goldkorn_3Jeremy Goldkorn
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China’s cultural-revolution style online posses, smoking out what they perceive to be evil, have become under attack from China’s authorities themselves. Those “human flesh searches” are risen to prominence over 2008, comments media analyst Jeremy Goldkorn in USA Today.

“The frequency and variety of human flesh searches really flowered (last year), ranging from exposure of misbehaving children and corrupt officials to the nationalistic chasing down of people connected to the Tibetan riots,” says Jeremy Goldkorn, founder of, a website focused on China’s media.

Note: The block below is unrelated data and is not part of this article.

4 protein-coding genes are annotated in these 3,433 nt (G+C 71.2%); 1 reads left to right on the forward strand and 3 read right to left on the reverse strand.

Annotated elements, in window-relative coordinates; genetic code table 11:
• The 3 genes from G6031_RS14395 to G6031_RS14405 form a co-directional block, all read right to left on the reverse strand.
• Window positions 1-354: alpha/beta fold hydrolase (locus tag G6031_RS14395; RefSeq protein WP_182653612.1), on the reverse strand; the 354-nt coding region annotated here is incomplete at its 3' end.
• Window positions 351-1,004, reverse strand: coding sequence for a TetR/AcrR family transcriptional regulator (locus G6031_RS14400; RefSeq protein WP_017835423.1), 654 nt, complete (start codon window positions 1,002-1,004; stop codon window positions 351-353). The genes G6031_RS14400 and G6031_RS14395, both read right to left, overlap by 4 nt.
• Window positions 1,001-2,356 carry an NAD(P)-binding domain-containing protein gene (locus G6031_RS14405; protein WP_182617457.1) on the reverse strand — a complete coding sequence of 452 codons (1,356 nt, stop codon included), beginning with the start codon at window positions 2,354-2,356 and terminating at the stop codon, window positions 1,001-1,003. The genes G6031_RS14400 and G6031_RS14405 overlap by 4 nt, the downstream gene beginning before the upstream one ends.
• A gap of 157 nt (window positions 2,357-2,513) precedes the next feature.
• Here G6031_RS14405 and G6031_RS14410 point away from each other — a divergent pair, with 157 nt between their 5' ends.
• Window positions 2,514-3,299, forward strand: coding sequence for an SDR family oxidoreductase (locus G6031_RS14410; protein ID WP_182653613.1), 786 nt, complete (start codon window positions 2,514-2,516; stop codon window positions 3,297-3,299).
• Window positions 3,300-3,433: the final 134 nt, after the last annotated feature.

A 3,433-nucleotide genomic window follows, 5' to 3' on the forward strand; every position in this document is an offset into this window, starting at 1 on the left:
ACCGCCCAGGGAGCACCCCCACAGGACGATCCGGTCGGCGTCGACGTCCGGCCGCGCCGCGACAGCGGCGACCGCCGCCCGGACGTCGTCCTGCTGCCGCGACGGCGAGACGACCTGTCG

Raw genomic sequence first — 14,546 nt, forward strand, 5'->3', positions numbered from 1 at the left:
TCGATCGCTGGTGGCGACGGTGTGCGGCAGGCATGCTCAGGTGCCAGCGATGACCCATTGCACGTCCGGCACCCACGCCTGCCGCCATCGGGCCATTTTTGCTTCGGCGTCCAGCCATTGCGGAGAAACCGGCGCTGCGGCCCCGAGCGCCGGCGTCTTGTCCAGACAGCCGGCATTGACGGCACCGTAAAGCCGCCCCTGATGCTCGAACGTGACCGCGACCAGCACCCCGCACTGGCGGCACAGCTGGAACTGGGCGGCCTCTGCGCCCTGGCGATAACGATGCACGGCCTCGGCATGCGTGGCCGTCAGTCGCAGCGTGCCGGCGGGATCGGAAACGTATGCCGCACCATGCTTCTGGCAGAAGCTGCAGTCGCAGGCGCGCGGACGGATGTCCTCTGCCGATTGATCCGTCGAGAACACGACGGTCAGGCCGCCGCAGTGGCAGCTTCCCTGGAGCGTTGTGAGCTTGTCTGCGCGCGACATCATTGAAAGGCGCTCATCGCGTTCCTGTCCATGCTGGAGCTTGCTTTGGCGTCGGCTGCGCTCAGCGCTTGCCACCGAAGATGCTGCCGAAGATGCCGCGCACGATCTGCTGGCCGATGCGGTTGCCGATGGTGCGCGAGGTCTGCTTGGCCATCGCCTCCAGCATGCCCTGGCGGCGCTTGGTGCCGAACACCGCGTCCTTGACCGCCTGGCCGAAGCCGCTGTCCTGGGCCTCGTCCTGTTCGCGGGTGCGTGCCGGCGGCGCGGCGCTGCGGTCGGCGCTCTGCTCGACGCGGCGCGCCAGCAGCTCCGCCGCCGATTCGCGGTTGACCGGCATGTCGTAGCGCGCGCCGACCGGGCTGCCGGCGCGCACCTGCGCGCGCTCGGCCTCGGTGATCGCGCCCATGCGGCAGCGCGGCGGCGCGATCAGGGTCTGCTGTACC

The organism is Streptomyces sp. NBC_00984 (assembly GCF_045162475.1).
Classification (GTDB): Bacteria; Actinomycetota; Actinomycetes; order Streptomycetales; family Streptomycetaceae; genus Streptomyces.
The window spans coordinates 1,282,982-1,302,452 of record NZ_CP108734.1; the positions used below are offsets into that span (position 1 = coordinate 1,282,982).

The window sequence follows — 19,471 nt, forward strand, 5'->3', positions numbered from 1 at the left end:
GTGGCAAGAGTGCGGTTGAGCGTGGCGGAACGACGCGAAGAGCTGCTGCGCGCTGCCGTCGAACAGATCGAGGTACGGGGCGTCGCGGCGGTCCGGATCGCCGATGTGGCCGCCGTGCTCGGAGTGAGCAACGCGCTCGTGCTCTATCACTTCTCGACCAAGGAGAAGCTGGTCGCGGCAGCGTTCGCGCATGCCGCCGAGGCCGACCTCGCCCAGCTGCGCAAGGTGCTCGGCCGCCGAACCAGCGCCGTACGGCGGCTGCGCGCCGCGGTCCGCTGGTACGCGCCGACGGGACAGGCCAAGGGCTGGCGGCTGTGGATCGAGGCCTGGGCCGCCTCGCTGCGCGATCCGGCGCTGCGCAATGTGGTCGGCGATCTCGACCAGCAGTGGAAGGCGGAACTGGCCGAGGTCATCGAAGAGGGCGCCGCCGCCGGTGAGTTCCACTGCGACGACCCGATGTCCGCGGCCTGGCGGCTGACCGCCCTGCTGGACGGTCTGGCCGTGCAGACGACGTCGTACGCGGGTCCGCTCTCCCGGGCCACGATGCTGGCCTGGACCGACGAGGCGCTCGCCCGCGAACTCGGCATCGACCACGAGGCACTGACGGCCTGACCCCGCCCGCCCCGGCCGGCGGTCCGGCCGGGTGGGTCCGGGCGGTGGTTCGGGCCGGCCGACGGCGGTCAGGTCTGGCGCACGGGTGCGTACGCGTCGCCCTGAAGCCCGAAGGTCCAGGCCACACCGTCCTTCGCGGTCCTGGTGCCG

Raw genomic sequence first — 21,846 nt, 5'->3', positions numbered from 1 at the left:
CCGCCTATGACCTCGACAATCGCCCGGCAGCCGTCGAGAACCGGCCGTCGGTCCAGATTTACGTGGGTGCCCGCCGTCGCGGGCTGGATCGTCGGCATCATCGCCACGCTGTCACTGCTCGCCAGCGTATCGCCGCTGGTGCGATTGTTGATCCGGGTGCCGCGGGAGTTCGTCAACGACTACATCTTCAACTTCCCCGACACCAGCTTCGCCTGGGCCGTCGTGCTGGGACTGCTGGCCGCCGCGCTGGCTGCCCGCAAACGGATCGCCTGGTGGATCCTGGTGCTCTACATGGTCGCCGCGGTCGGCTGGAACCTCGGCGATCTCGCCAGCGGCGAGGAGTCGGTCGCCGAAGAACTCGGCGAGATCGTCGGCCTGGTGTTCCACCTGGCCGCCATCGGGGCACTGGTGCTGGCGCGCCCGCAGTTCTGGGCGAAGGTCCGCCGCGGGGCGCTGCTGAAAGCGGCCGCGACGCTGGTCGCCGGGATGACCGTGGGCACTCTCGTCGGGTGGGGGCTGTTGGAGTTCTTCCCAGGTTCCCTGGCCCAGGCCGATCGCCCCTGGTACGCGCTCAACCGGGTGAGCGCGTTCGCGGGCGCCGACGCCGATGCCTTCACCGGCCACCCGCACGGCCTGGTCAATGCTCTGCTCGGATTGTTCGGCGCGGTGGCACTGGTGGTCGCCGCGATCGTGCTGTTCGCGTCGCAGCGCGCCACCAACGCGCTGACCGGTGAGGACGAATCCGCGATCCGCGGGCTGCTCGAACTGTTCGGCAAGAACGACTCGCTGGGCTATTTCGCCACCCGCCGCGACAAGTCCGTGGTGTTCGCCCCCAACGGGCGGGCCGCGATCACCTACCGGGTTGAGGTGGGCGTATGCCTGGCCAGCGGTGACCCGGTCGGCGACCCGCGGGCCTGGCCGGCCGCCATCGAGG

“The searches can reveal corruption and corporate malfeasance, and issues that should be aired in an open society,” he says. “But it is by nature a sensationalist phenomenon that can invade people’s privacy.”

Jeremy Goldkorn is a speaker at the China Speakers Bureau. If you are interested in having him at your conference, board meeting or panel, do get in touch.

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